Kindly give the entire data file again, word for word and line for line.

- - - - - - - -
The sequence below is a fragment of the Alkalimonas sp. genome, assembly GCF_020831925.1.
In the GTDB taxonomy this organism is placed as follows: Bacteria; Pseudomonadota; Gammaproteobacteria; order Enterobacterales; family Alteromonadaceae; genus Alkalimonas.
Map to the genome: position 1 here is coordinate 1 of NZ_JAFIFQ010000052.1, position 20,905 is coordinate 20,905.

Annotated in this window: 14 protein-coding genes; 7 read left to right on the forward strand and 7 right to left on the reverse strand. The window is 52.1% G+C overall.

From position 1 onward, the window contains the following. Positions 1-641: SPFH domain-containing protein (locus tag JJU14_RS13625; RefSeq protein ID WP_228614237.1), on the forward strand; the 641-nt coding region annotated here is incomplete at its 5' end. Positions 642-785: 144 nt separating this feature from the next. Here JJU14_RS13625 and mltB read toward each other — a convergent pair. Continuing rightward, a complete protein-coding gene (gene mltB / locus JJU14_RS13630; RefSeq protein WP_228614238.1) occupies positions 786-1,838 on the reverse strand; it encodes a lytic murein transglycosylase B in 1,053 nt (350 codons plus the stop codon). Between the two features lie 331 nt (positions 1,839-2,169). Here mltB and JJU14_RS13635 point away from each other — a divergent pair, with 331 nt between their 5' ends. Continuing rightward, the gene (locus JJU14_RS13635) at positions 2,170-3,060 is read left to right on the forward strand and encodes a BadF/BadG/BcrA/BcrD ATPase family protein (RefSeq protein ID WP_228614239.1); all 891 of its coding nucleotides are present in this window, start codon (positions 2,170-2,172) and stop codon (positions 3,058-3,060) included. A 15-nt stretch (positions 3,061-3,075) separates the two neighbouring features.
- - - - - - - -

The sequence below is a fragment of the Alkalimonas sp. genome, assembly GCF_020831925.1.
In the GTDB taxonomy this organism is placed as follows: Bacteria; Pseudomonadota; Gammaproteobacteria; order Enterobacterales; family Alteromonadaceae; genus Alkalimonas.
Map to the genome: position 1 here is coordinate 1 of NZ_JAFIFQ010000052.1, position 20,905 is coordinate 20,905.

Annotated in this window: 14 protein-coding genes; 7 read left to right on the forward strand and 7 right to left on the reverse strand. The window is 52.1% G+C overall.

From position 1 onward, the window contains the following. Positions 1-641: SPFH domain-containing protein (locus tag JJU14_RS13625; RefSeq protein ID WP_228614237.1), on the forward strand; the 641-nt coding region annotated here is incomplete at its 5' end. Positions 642-785: 144 nt separating this feature from the next. Here JJU14_RS13625 and mltB read toward each other — a convergent pair. Continuing rightward, a complete protein-coding gene (gene mltB / locus JJU14_RS13630; RefSeq protein WP_228614238.1) occupies positions 786-1,838 on the reverse strand; it encodes a lytic murein transglycosylase B in 1,053 nt (350 codons plus the stop codon). Between the two features lie 331 nt (positions 1,839-2,169). Here mltB and JJU14_RS13635 point away from each other — a divergent pair, with 331 nt between their 5' ends. Continuing rightward, the gene (locus JJU14_RS13635) at positions 2,170-3,060 is read left to right on the forward strand and encodes a BadF/BadG/BcrA/BcrD ATPase family protein (RefSeq protein ID WP_228614239.1); all 891 of its coding nucleotides are present in this window, start codon (positions 2,170-2,172) and stop codon (positions 3,058-3,060) included. A 15-nt stretch (positions 3,061-3,075) separates the two neighbouring features.